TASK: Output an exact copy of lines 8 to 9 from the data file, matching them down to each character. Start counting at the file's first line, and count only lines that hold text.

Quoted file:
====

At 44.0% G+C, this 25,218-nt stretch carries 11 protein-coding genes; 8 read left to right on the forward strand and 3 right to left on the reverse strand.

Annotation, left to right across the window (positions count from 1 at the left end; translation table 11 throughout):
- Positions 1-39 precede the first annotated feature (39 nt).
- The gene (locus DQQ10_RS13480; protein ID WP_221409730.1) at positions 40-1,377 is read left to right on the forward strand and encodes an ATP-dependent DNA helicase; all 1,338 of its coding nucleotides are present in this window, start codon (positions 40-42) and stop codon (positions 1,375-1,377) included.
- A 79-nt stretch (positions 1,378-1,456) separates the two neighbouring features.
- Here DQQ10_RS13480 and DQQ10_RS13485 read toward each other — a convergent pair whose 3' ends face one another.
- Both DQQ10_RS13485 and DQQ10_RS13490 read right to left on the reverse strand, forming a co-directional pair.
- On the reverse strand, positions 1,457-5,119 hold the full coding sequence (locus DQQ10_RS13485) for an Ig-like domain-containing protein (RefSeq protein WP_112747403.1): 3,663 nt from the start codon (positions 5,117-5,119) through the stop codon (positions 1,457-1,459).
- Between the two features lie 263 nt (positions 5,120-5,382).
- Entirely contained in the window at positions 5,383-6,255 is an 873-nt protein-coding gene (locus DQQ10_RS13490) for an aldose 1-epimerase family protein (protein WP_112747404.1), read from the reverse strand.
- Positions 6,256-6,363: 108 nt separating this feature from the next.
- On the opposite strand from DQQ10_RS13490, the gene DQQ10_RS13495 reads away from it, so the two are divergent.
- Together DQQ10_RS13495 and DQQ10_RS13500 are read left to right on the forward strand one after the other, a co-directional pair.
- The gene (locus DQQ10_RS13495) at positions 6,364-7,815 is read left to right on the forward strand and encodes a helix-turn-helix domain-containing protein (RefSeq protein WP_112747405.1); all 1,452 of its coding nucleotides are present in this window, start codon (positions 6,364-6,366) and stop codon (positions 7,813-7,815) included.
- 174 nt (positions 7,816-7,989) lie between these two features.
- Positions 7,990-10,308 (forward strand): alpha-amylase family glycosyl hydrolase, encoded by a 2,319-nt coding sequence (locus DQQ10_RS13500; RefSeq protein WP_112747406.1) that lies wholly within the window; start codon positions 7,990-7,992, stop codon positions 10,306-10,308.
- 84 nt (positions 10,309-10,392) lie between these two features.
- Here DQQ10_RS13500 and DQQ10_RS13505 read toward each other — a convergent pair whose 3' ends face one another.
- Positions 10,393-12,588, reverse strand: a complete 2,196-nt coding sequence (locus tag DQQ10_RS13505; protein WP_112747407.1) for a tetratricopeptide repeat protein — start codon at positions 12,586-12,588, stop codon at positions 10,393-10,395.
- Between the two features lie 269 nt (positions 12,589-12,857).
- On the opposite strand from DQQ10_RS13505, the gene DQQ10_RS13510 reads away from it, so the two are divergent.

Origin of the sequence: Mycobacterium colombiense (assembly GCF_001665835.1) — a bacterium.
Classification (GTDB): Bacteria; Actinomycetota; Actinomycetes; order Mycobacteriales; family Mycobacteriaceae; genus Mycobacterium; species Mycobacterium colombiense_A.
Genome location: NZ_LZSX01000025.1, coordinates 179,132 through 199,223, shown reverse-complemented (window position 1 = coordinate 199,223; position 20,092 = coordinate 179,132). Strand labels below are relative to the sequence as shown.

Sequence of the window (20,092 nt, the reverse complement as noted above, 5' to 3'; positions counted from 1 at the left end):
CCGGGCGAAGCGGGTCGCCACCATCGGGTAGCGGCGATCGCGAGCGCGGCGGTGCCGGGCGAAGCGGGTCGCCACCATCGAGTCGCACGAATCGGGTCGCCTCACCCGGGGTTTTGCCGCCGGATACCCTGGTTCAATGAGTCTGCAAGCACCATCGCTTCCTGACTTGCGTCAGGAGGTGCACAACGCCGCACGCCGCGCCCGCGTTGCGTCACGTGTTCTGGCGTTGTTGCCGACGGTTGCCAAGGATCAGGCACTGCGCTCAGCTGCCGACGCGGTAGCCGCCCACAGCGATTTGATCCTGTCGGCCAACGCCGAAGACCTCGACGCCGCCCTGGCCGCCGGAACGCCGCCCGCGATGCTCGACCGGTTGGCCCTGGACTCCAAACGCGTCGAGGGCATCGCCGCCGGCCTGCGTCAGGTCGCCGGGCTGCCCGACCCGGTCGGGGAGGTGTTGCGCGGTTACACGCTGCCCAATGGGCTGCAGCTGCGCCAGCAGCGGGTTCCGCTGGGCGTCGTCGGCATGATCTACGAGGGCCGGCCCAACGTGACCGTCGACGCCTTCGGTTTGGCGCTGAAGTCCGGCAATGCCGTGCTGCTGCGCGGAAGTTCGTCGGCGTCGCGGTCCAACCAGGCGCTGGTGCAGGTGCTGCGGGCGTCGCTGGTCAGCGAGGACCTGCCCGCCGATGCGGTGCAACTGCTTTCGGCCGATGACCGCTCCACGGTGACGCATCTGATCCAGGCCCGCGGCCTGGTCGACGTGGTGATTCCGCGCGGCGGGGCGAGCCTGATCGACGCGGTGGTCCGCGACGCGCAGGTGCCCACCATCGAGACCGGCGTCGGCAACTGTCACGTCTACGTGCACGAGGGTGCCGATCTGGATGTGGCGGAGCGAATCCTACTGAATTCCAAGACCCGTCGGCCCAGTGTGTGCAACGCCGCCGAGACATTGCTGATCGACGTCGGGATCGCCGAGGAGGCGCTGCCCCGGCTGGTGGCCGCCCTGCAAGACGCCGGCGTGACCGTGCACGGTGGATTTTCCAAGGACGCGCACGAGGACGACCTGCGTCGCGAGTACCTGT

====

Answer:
- On the reverse strand, positions 1,457-5,119 hold the full coding sequence (locus DQQ10_RS13485) for an Ig-like domain-containing protein (RefSeq protein WP_112747403.1): 3,663 nt from the start codon (positions 5,117-5,119) through the stop codon (positions 1,457-1,459).
- Between the two features lie 263 nt (positions 5,120-5,382).